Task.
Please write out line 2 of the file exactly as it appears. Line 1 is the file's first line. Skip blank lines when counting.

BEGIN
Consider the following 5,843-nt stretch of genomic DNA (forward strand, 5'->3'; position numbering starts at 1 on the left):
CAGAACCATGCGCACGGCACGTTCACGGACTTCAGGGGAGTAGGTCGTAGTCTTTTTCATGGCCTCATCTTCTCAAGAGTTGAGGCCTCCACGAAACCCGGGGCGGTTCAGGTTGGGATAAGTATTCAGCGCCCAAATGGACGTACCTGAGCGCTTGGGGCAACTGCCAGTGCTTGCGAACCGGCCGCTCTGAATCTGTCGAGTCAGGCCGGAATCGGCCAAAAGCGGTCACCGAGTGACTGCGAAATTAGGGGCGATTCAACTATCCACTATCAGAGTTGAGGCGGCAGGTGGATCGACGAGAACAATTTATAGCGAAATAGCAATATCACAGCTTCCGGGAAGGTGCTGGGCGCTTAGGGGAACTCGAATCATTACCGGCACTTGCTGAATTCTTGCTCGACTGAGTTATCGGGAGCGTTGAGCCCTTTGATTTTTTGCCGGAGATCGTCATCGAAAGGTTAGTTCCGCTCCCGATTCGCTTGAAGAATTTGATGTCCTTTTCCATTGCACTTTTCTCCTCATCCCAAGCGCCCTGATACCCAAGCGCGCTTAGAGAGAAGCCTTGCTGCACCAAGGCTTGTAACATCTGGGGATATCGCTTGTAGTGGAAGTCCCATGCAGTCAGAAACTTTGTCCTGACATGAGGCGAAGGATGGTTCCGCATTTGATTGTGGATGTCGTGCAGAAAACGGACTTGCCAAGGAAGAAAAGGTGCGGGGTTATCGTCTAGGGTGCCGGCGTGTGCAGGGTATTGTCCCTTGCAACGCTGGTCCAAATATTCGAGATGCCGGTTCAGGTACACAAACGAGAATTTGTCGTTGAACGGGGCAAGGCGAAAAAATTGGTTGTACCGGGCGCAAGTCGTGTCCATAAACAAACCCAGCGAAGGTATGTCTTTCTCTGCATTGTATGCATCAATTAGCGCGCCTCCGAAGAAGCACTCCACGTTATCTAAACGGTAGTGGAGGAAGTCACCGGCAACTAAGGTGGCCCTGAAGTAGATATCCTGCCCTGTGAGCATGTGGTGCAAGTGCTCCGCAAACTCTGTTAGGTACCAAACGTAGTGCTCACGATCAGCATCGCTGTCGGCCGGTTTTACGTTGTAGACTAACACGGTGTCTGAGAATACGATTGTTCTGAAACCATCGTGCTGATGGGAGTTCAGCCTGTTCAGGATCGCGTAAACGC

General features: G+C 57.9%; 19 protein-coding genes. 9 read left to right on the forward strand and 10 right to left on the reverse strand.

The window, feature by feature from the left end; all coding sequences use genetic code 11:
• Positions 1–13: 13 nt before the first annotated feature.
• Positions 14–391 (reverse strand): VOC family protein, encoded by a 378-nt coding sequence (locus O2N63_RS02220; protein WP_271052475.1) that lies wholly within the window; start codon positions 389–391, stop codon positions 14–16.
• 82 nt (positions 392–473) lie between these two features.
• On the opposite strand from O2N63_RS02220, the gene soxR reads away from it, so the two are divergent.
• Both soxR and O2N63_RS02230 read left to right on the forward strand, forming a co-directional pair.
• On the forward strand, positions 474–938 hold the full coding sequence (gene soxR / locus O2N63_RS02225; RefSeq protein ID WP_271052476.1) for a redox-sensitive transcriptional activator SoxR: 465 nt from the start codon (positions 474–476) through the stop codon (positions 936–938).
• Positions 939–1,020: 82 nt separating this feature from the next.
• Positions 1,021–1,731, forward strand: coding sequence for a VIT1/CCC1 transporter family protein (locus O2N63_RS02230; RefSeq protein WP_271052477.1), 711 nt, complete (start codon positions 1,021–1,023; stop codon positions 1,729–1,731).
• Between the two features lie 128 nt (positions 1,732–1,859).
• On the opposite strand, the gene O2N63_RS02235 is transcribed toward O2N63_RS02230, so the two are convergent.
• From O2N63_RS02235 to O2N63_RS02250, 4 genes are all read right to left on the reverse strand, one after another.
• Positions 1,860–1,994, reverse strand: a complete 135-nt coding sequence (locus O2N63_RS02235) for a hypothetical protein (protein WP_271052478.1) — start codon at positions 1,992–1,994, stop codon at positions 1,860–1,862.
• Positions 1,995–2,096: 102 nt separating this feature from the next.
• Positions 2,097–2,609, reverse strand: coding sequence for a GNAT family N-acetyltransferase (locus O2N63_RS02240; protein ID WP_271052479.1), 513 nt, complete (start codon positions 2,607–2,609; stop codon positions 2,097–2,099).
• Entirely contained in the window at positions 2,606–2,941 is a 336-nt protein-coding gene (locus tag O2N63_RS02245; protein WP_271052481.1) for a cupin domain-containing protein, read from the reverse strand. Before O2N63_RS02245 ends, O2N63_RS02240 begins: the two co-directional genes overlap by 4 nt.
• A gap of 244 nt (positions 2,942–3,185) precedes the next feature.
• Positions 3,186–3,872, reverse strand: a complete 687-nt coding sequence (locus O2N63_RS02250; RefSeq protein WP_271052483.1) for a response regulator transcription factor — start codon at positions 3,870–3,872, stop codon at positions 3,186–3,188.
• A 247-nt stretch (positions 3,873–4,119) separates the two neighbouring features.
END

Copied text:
CAGAACCATGCGCACGGCACGTTCACGGACTTCAGGGGAGTAGGTCGTAGTCTTTTTCATGGCCTCATCTTCTCAAGAGTTGAGGCCTCCACGAAACCCGGGGCGGTTCAGGTTGGGATAAGTATTCAGCGCCCAAATGGACGTACCTGAGCGCTTGGGGCAACTGCCAGTGCTTGCGAACCGGCCGCTCTGAATCTGTCGAGTCAGGCCGGAATCGGCCAAAAGCGGTCACCGAGTGACTGCGAAATTAGGGGCGATTCAACTATCCACTATCAGAGTTGAGGCGGCAGGTGGATCGACGAGAACAATTTATAGCGAAATAGCAATATCACAGCTTCCGGGAAGGTGCTGGGCGCTTAGGGGAACTCGAATCATTACCGGCACTTGCTGAATTCTTGCTCGACTGAGTTATCGGGAGCGTTGAGCCCTTTGATTTTTTGCCGGAGATCGTCATCGAAAGGTTAGTTCCGCTCCCGATTCGCTTGAAGAATTTGATGTCCTTTTCCATTGCACTTTTCTCCTCATCCCAAGCGCCCTGATACCCAAGCGCGCTTAGAGAGAAGCCTTGCTGCACCAAGGCTTGTAACATCTGGGGATATCGCTTGTAGTGGAAGTCCCATGCAGTCAGAAACTTTGTCCTGACATGAGGCGAAGGATGGTTCCGCATTTGATTGTGGATGTCGTGCAGAAAACGGACTTGCCAAGGAAGAAAAGGTGCGGGGTTATCGTCTAGGGTGCCGGCGTGTGCAGGGTATTGTCCCTTGCAACGCTGGTCCAAATATTCGAGATGCCGGTTCAGGTACACAAACGAGAATTTGTCGTTGAACGGGGCAAGGCGAAAAAATTGGTTGTACCGGGCGCAAGTCGTGTCCATAAACAAACCCAGCGAAGGTATGTCTTTCTCTGCATTGTATGCATCAATTAGCGCGCCTCCGAAGAAGCACTCCACGTTATCTAAACGGTAGTGGAGGAAGTCACCGGCAACTAAGGTGGCCCTGAAGTAGATATCCTGCCCTGTGAGCATGTGGTGCAAGTGCTCCGCAAACTCTGTTAGGTACCAAACGTAGTGCTCACGATCAGCATCGCTGTCGGCCGGTTTTACGTTGTAGACTAACACGGTGTCTGAGAATACGATTGTTCTGAAACCATCGTGCTGATGGGAGTTCAGCCTGTTCAGGATCGCGTAAACGC